What Kind Of Shareholder Appears On The Marie Brizard Wine & Spirits SA’s (EPA:MBWS) Shareholder Register?

The big shareholder groups in Marie Brizard Wine & Spirits SA (EPA:MBWS) have power over the company. Large companies usually have institutions as shareholders, and we usually see insiders owning shares in smaller companies. Companies that used to be publicly owned tend to have lower insider ownership.

Marie Brizard Wine & Spirits is a smaller company with a market capitalization of €122m, so it may still be flying under the radar of many institutional investors. In the chart below below, we can see that institutions own shares in the company. Let’s take a closer look to see what the different types of shareholder can tell us about MBWS.

View our latest analysis for Marie Brizard Wine & Spirits

ENXTPA:MBWS Ownership Summary, March 21st 2019
ENXTPA:MBWS Ownership Summary, March 21st 2019

What Does The Institutional Ownership Tell Us About Marie Brizard Wine & Spirits?

Many institutions measure their performance against an index that approximates the local market. So they usually pay more attention to companies that are included in major indices.

As you can see, institutional investors own 18% of Marie Brizard Wine & Spirits. This suggests some credibility amongst professional investors. But we can’t rely on that fact alone, since institutions make bad investments sometimes, just like everyone does. It is not uncommon to see a big share price drop if two large institutional investors try to sell out of a stock at the same time. So it is worth checking the past earnings trajectory of Marie Brizard Wine & Spirits, (below). Of course, keep in mind that there are other factors to consider, too.

ENXTPA:MBWS Income Statement, March 21st 2019
ENXTPA:MBWS Income Statement, March 21st 2019

We note that hedge funds don’t have a meaningful investment in Marie Brizard Wine & Spirits. There are plenty of analysts covering the stock, so it might be worth seeing what they are forecasting, too.

Insider Ownership Of Marie Brizard Wine & Spirits

The definition of an insider can differ slightly between different countries, but members of the board of directors always count. Management ultimately answers to the board. However, it is not uncommon for managers to be executive board members, especially if they are a founder or the CEO.

I generally consider insider ownership to be a good thing. However, on some occasions it makes it more difficult for other shareholders to hold the board accountable for decisions.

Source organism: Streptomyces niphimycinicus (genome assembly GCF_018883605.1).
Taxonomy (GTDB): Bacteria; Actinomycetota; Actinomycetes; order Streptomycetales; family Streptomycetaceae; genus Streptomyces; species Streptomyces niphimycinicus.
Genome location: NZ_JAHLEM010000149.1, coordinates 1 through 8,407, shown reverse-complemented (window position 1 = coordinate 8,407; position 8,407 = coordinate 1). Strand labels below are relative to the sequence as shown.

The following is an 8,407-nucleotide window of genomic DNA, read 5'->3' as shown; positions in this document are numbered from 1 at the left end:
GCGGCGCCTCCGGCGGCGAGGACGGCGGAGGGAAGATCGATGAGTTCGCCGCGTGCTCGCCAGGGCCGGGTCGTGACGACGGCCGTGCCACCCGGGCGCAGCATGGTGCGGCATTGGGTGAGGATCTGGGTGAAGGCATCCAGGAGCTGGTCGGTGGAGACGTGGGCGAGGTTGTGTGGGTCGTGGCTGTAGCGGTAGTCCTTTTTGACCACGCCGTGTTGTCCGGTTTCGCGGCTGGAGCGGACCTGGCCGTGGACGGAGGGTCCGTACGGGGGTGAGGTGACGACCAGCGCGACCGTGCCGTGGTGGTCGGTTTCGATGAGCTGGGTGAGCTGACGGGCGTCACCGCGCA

Our most recent data indicates that insiders own less than 1% of Marie Brizard Wine & Spirits SA. But they may have an indirect interest through a corporate structure that we haven’t picked up on. It has a market capitalization of just €122m, and the board has only €56k worth of shares in their own names. Many investors in smaller companies prefer to see the board more heavily invested. You can click here to see if those insiders have been buying or selling.

General Public Ownership

The general public holds a 21% stake in MBWS. While this group can’t necessarily call the shots, it can certainly have a real influence on how the company is run.

Private Company Ownership

Our data indicates that Private Companies hold 62%, of the company’s shares. Private companies may be related parties. Sometimes insiders have an interest in a public company through a holding in a private company, rather than in their own capacity as an individual. While it’s hard to draw any broad stroke conclusions, it is worth noting as an area for further research.

Next Steps:

I find it very interesting to look at who exactly owns a company. But to truly gain insight, we need to consider other information, too.

I always like to check for a history of revenue growth. You can too, by accessing this free chart of historic revenue and earnings in this detailed graph.

If you are like me, you may want to think about whether this company will grow or shrink. Luckily, you can check this free report showing analyst forecasts for its future.

NB: Figures in this article are calculated using data from the last twelve months, which refer to the 12-month period ending on the last date of the month the financial statement is dated. This may not be consistent with full year annual report figures.

We aim to bring you long-term focused research analysis driven by fundamental data. Note that our analysis may not factor in the latest price-sensitive company announcements or qualitative material.

If you spot an error that warrants correction, please contact the editor at editorial-team@simplywallst.com. This article by Simply Wall St is general in nature. It does not constitute a recommendation to buy or sell any stock, and does not take account of your objectives, or your financial situation. Simply Wall St has no position in the stocks mentioned. Thank you for reading.